Internet-based Biodiversity Database Workshop April 24 - 27, 2000


The Multi-state Aquatic Resources Information System

T. Douglas Beard

Treaty Fisheries Specialist, Wisconsin Department of Natural Resources

Traditionally, state agencies in the United States have invested millions of dollars to collect information on fish populations. Management of fisheries resources often necessitates the sharing of this information across political boundaries. Federal agencies need to share information on fish populations across political boundaries to complete the congressional mandates of the Resource Planning Act (U.S. Forest Service) and Resource Conservation Act (Natural Resources Conservation Service). Further, these data are needed for other analyses such as proposed listings under the Endangered Species Management Act and examinations of possible climate change effects. Since 1994, Illinois, Iowa, Michigan, Minnesota, Ohio, Wisconsin, The U.S. Fish and Wildlife Service, the U.S. Forest Service, the U.S. Geological Survey Biological Resources Division (formerly National Biological Survey), and the Natural Resources Conservation Service have collaborated to develop a system to share these data. The Multi-state Aquatic Resources Information System (MARIS) uses the World Wide Web to provide access to state-maintained fisheries datasets from lakes as well as share standardized summaries with end users. Partners in MARIS have developed three standard lake datasets for access. Lake datasets contain data on physical, chemical, catch-per-unit effort, and metadata about each collection. Through this project, the user has access to thousands of fish records across the upper Midwest. As the MARIS project evolves, access to more-diverse fisheries information will become available.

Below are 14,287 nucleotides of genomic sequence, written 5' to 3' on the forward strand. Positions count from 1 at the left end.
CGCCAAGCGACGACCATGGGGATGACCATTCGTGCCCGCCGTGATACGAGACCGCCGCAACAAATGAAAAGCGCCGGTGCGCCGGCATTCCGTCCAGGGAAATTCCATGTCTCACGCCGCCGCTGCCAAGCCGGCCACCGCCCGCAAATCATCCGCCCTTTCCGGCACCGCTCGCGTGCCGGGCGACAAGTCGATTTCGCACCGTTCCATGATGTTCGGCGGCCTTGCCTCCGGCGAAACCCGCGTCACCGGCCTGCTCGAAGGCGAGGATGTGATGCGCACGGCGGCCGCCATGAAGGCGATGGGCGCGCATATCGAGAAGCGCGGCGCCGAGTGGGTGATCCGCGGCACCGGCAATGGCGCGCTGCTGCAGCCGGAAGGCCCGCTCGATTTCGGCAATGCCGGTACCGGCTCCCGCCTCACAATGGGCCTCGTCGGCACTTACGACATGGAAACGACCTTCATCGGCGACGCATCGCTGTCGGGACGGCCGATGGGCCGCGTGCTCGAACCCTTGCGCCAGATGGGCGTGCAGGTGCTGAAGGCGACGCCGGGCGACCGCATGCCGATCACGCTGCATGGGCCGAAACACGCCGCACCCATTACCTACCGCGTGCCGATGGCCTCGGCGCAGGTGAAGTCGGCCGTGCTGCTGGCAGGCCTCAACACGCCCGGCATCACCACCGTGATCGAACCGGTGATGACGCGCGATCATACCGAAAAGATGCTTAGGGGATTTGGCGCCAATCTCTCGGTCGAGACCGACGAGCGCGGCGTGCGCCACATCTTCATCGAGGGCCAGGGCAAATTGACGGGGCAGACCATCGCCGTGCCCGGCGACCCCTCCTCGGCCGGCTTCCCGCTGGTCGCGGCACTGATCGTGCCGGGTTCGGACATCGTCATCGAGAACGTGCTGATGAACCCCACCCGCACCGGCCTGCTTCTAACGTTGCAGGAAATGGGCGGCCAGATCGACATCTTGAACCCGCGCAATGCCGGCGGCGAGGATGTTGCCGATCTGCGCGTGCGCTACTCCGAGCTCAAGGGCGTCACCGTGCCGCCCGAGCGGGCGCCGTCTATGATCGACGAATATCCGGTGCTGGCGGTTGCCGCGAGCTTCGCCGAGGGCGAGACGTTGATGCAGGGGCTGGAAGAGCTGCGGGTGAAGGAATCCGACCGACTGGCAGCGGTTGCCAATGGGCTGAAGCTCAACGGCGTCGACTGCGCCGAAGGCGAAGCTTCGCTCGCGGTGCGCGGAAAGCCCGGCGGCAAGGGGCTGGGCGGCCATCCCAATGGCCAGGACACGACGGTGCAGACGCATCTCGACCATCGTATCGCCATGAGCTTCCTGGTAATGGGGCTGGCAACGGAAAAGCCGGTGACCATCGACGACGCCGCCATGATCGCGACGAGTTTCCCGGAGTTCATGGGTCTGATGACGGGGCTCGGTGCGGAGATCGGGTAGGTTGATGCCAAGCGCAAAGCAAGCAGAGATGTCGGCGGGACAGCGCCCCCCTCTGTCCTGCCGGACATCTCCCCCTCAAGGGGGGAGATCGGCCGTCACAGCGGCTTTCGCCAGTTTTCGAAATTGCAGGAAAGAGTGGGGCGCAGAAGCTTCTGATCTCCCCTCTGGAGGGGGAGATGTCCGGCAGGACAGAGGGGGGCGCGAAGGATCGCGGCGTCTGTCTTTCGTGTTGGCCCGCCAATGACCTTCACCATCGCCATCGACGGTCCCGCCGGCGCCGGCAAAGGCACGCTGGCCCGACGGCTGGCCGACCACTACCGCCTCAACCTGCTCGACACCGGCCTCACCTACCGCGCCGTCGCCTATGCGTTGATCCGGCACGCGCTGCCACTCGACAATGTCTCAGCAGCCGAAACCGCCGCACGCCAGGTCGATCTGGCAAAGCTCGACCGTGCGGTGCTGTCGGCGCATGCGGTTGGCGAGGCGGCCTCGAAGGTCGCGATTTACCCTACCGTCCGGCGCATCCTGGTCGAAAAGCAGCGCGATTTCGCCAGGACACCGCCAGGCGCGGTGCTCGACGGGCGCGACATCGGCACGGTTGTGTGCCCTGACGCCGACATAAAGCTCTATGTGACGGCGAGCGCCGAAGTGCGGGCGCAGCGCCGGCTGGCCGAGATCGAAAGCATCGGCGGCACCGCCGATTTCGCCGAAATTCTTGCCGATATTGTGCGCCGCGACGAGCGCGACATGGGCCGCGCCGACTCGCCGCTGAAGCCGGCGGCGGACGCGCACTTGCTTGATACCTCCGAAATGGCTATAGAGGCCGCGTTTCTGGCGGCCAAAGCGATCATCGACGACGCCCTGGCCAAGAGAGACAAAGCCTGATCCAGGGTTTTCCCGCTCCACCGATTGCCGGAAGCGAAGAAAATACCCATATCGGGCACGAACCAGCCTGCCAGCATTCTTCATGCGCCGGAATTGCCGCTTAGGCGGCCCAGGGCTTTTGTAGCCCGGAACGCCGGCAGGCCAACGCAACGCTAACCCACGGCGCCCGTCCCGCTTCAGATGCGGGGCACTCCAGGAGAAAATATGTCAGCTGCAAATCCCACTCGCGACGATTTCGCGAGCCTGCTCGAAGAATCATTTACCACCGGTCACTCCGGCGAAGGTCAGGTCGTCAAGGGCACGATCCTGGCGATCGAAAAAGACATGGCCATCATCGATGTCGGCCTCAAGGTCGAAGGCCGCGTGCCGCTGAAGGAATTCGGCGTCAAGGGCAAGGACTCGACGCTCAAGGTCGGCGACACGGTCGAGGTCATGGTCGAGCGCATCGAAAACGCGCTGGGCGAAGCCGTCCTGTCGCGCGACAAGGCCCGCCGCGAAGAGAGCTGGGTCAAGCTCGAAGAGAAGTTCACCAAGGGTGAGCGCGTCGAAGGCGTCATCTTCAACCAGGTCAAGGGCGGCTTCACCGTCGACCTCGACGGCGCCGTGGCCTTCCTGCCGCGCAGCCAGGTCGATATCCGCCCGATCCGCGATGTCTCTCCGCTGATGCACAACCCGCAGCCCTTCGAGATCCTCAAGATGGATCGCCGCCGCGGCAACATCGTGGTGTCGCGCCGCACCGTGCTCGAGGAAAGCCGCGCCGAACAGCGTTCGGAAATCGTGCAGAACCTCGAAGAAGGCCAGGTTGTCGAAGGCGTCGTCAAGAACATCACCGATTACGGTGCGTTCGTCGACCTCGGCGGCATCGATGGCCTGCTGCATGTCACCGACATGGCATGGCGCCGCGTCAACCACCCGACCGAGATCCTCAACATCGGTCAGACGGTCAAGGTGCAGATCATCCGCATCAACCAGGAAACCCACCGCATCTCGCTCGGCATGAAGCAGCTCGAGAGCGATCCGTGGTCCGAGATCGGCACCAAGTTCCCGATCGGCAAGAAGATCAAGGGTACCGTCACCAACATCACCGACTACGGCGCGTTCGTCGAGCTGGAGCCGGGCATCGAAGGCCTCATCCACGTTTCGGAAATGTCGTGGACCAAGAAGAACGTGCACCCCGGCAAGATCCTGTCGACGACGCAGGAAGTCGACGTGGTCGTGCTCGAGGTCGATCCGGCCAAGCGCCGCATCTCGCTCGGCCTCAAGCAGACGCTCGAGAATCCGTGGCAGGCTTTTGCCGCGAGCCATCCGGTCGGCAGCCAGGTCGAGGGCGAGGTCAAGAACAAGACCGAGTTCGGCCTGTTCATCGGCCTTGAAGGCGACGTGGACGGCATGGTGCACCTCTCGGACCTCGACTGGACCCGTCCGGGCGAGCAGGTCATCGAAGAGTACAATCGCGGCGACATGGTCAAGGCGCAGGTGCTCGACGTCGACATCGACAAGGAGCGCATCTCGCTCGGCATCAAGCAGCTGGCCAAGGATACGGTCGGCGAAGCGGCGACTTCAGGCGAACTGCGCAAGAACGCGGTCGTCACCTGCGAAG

( see Beard, et al., Fisheries 23(5):14-18.)